Small but significant areas of Colorado are underlain by Mesozoic and/or Paleozoic evaporite deposits. The purpose of this map is to describe the geologic conditions where near-surface evaporite rocks occur in Colorado and to provide a general description and hazard potential of ground subsidence that can occur from rock dissolution in evaporite terrain. The publication includes a statewide map (1:500,000 scale), an illustrated 28-page map discussion report, and GIS data.
From a geologic hazard standpoint, the most important characteristic of evaporite bedrock is that they dissolve in the presence of fresh water. The dissolution of evaporite rock alters ground and surface water flows, and creates subsurface voids such as caverns, open fissures, and solution pipes. Collapse of these subsurface voids manifests itself at the surface as subsidence — a geologic hazard and risk for overlying structures. Ground and surface water can be captured by the subsurface voids to create closed topographic basins and disappearing streams, subterranean rivers, and re-emergent springs. These landforms are described collectively as karst morphology.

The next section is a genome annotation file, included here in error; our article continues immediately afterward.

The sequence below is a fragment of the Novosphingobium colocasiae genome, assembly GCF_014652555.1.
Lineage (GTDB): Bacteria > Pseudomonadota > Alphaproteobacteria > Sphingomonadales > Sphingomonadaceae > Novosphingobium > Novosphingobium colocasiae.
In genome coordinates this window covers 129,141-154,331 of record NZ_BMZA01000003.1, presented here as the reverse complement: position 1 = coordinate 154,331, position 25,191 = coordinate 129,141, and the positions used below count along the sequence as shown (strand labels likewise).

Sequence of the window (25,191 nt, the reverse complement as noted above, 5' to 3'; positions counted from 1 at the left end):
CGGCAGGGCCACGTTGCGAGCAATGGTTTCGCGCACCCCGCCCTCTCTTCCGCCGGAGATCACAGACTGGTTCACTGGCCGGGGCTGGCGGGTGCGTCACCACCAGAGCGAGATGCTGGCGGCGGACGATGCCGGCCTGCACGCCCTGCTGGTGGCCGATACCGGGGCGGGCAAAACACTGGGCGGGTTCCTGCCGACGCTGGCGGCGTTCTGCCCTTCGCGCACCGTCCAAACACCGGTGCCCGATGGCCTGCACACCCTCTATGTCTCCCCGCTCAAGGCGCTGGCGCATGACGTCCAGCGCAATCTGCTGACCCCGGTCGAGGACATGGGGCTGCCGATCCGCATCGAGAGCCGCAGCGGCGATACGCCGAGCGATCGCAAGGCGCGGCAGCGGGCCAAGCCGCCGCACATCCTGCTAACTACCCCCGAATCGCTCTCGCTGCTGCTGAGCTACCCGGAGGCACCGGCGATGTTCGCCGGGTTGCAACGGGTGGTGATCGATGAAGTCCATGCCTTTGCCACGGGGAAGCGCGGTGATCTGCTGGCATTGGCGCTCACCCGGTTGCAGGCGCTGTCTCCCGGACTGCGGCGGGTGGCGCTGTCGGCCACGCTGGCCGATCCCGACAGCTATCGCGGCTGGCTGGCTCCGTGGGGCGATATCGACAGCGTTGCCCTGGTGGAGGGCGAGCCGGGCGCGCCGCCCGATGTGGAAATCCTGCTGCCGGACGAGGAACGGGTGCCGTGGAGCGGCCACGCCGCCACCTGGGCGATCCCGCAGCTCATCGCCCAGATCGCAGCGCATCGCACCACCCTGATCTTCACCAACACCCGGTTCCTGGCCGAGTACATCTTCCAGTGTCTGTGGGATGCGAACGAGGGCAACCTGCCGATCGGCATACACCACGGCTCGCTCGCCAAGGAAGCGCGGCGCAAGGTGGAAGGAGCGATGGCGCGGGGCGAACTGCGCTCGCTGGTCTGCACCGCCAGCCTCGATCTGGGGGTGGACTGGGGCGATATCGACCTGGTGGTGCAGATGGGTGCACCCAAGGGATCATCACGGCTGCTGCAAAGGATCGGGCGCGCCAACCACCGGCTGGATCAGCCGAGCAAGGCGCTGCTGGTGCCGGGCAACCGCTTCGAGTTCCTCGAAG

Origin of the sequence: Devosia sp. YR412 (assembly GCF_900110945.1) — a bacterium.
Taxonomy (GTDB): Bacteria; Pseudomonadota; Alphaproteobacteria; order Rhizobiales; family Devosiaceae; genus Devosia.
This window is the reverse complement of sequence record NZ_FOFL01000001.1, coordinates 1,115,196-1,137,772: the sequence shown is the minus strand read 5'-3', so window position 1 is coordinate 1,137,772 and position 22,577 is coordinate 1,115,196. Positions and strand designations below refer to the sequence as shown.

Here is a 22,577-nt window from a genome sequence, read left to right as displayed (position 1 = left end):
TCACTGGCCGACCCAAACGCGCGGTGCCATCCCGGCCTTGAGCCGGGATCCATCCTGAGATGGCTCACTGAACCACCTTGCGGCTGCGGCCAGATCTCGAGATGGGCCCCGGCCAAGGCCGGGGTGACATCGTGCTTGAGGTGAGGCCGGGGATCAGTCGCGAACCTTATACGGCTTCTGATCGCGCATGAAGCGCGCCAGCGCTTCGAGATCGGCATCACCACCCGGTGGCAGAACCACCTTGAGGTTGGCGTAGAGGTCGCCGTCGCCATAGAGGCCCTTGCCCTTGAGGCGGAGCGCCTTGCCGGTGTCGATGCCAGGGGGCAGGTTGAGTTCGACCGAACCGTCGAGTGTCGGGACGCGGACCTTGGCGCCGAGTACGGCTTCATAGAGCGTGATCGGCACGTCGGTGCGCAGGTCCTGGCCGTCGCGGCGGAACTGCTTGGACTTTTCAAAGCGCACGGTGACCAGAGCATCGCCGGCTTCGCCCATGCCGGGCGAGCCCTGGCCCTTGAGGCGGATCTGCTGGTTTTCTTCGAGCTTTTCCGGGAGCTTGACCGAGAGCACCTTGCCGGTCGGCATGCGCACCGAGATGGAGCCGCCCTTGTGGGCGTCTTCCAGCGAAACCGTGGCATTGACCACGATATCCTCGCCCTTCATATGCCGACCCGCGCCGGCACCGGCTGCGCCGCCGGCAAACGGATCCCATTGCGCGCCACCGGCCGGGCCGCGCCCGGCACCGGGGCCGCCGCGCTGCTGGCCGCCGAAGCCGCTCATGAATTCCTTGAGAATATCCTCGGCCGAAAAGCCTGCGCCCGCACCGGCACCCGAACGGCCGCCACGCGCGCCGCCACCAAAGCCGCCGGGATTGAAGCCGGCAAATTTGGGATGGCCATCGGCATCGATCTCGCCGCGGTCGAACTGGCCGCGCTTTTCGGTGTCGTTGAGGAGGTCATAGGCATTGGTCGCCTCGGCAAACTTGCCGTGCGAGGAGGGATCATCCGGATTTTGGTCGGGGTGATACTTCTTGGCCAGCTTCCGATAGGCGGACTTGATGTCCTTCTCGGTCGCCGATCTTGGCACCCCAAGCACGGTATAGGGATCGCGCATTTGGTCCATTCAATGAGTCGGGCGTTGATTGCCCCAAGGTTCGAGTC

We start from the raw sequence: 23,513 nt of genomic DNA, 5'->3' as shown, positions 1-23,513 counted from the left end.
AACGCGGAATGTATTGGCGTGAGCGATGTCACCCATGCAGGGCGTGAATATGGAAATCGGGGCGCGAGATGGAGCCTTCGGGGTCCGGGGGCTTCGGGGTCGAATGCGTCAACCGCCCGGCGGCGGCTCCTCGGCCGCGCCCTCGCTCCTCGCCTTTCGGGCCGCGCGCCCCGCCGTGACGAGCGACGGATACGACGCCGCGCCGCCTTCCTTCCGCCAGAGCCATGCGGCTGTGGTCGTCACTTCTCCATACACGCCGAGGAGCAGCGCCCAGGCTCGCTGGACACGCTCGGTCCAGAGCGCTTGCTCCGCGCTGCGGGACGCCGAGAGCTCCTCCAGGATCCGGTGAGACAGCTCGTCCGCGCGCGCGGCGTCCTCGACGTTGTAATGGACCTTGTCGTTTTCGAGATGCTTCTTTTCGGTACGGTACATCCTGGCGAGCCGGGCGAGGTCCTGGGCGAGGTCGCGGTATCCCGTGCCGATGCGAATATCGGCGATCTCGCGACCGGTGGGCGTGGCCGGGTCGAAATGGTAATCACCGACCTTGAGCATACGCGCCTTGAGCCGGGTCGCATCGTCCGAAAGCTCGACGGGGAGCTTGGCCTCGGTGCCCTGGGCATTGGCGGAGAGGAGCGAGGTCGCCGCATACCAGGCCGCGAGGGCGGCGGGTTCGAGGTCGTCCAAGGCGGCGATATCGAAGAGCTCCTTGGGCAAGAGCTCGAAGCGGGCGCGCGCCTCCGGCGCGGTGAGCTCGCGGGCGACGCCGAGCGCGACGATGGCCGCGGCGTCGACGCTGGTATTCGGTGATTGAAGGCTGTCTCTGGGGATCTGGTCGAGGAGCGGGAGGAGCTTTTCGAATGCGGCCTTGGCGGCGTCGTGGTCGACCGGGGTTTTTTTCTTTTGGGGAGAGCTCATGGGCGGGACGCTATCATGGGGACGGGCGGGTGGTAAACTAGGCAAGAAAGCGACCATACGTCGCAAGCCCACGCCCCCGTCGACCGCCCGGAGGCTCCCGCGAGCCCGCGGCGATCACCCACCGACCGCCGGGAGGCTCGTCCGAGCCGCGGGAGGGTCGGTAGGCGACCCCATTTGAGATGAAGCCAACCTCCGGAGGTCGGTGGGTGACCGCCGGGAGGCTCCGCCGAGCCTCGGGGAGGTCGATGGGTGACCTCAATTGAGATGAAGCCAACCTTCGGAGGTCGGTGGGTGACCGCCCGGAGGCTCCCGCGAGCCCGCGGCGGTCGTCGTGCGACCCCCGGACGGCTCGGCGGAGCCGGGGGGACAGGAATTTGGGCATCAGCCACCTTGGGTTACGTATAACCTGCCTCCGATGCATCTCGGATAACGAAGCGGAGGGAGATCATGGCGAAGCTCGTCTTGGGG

The data includes those areas of Colorado underlain by near-surface evaporite bedrock and point locations of sinkholes and subsidence features where they have been discerned. Digital ZIP download. OF-12-02D